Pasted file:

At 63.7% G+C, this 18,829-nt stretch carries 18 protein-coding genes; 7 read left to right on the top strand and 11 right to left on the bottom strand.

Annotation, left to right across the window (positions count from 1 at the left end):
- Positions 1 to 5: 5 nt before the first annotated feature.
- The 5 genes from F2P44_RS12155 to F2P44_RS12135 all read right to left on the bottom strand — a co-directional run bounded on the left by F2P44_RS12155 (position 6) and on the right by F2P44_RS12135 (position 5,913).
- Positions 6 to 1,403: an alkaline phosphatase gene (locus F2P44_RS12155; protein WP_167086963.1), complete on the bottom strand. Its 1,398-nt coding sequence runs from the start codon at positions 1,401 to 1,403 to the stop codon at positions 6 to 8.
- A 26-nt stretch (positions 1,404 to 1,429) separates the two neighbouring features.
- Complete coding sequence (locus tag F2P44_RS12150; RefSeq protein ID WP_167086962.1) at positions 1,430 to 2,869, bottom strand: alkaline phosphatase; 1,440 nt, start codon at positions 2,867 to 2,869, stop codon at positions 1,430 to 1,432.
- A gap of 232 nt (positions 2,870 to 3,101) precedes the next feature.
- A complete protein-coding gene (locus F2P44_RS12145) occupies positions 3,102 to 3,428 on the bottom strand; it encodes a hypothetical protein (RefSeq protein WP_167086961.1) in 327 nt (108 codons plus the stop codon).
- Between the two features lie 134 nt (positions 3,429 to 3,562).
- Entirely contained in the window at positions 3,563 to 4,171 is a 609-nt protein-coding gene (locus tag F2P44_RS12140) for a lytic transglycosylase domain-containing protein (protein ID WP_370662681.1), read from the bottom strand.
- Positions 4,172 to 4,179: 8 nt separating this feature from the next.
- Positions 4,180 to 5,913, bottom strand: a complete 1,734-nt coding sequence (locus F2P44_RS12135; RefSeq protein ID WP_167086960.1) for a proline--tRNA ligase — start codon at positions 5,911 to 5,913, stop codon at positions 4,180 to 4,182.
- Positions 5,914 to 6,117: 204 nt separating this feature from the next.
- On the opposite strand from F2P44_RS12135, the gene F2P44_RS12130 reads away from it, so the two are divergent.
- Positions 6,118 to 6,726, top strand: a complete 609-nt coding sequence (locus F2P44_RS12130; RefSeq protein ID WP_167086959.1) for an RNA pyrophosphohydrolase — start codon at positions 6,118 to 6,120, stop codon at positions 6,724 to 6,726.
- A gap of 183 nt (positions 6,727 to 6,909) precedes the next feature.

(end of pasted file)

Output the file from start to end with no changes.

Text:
At 63.7% G+C, this 18,829-nt stretch carries 18 protein-coding genes; 7 read left to right on the top strand and 11 right to left on the bottom strand.

Annotation, left to right across the window (positions count from 1 at the left end):
- Positions 1 to 5: 5 nt before the first annotated feature.
- The 5 genes from F2P44_RS12155 to F2P44_RS12135 all read right to left on the bottom strand — a co-directional run bounded on the left by F2P44_RS12155 (position 6) and on the right by F2P44_RS12135 (position 5,913).
- Positions 6 to 1,403: an alkaline phosphatase gene (locus F2P44_RS12155; protein WP_167086963.1), complete on the bottom strand. Its 1,398-nt coding sequence runs from the start codon at positions 1,401 to 1,403 to the stop codon at positions 6 to 8.
- A 26-nt stretch (positions 1,404 to 1,429) separates the two neighbouring features.
- Complete coding sequence (locus tag F2P44_RS12150; RefSeq protein ID WP_167086962.1) at positions 1,430 to 2,869, bottom strand: alkaline phosphatase; 1,440 nt, start codon at positions 2,867 to 2,869, stop codon at positions 1,430 to 1,432.
- A gap of 232 nt (positions 2,870 to 3,101) precedes the next feature.
- A complete protein-coding gene (locus F2P44_RS12145) occupies positions 3,102 to 3,428 on the bottom strand; it encodes a hypothetical protein (RefSeq protein WP_167086961.1) in 327 nt (108 codons plus the stop codon).
- Between the two features lie 134 nt (positions 3,429 to 3,562).
- Entirely contained in the window at positions 3,563 to 4,171 is a 609-nt protein-coding gene (locus tag F2P44_RS12140) for a lytic transglycosylase domain-containing protein (protein ID WP_370662681.1), read from the bottom strand.
- Positions 4,172 to 4,179: 8 nt separating this feature from the next.
- Positions 4,180 to 5,913, bottom strand: a complete 1,734-nt coding sequence (locus F2P44_RS12135; RefSeq protein ID WP_167086960.1) for a proline--tRNA ligase — start codon at positions 5,911 to 5,913, stop codon at positions 4,180 to 4,182.
- Positions 5,914 to 6,117: 204 nt separating this feature from the next.
- On the opposite strand from F2P44_RS12135, the gene F2P44_RS12130 reads away from it, so the two are divergent.
- Positions 6,118 to 6,726, top strand: a complete 609-nt coding sequence (locus F2P44_RS12130; RefSeq protein ID WP_167086959.1) for an RNA pyrophosphohydrolase — start codon at positions 6,118 to 6,120, stop codon at positions 6,724 to 6,726.
- A gap of 183 nt (positions 6,727 to 6,909) precedes the next feature.